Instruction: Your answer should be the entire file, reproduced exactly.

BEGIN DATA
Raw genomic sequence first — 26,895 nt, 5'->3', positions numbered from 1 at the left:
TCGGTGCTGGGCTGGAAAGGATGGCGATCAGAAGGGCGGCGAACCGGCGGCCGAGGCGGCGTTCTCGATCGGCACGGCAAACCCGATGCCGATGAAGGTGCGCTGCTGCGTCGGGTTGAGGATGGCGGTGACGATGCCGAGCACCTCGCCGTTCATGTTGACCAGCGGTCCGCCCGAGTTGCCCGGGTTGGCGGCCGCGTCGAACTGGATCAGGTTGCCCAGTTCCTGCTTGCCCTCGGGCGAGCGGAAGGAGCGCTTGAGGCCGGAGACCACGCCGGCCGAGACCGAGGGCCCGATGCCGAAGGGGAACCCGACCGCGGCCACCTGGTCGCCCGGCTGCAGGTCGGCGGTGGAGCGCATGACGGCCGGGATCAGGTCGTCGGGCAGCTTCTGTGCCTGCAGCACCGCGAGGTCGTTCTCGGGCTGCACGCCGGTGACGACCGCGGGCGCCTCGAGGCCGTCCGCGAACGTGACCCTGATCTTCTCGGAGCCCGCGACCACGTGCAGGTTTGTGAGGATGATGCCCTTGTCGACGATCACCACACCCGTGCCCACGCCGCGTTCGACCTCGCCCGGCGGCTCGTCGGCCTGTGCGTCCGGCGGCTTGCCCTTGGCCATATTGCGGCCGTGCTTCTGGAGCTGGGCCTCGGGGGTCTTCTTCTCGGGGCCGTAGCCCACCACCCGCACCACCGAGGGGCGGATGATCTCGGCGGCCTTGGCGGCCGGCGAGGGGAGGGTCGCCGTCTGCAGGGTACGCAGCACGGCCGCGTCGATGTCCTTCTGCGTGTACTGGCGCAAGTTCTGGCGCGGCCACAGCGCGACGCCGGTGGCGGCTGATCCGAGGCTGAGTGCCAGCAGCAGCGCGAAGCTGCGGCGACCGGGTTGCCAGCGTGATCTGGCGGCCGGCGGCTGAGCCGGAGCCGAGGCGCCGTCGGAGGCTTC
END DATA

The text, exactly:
Raw genomic sequence first — 26,895 nt, 5'->3', positions numbered from 1 at the left:
TCGGTGCTGGGCTGGAAAGGATGGCGATCAGAAGGGCGGCGAACCGGCGGCCGAGGCGGCGTTCTCGATCGGCACGGCAAACCCGATGCCGATGAAGGTGCGCTGCTGCGTCGGGTTGAGGATGGCGGTGACGATGCCGAGCACCTCGCCGTTCATGTTGACCAGCGGTCCGCCCGAGTTGCCCGGGTTGGCGGCCGCGTCGAACTGGATCAGGTTGCCCAGTTCCTGCTTGCCCTCGGGCGAGCGGAAGGAGCGCTTGAGGCCGGAGACCACGCCGGCCGAGACCGAGGGCCCGATGCCGAAGGGGAACCCGACCGCGGCCACCTGGTCGCCCGGCTGCAGGTCGGCGGTGGAGCGCATGACGGCCGGGATCAGGTCGTCGGGCAGCTTCTGTGCCTGCAGCACCGCGAGGTCGTTCTCGGGCTGCACGCCGGTGACGACCGCGGGCGCCTCGAGGCCGTCCGCGAACGTGACCCTGATCTTCTCGGAGCCCGCGACCACGTGCAGGTTTGTGAGGATGATGCCCTTGTCGACGATCACCACACCCGTGCCCACGCCGCGTTCGACCTCGCCCGGCGGCTCGTCGGCCTGTGCGTCCGGCGGCTTGCCCTTGGCCATATTGCGGCCGTGCTTCTGGAGCTGGGCCTCGGGGGTCTTCTTCTCGGGGCCGTAGCCCACCACCCGCACCACCGAGGGGCGGATGATCTCGGCGGCCTTGGCGGCCGGCGAGGGGAGGGTCGCCGTCTGCAGGGTACGCAGCACGGCCGCGTCGATGTCCTTCTGCGTGTACTGGCGCAAGTTCTGGCGCGGCCACAGCGCGACGCCGGTGGCGGCTGATCCGAGGCTGAGTGCCAGCAGCAGCGCGAAGCTGCGGCGACCGGGTTGCCAGCGTGATCTGGCGGCCGGCGGCTGAGCCGGAGCCGAGGCGCCGTCGGAGGCTTC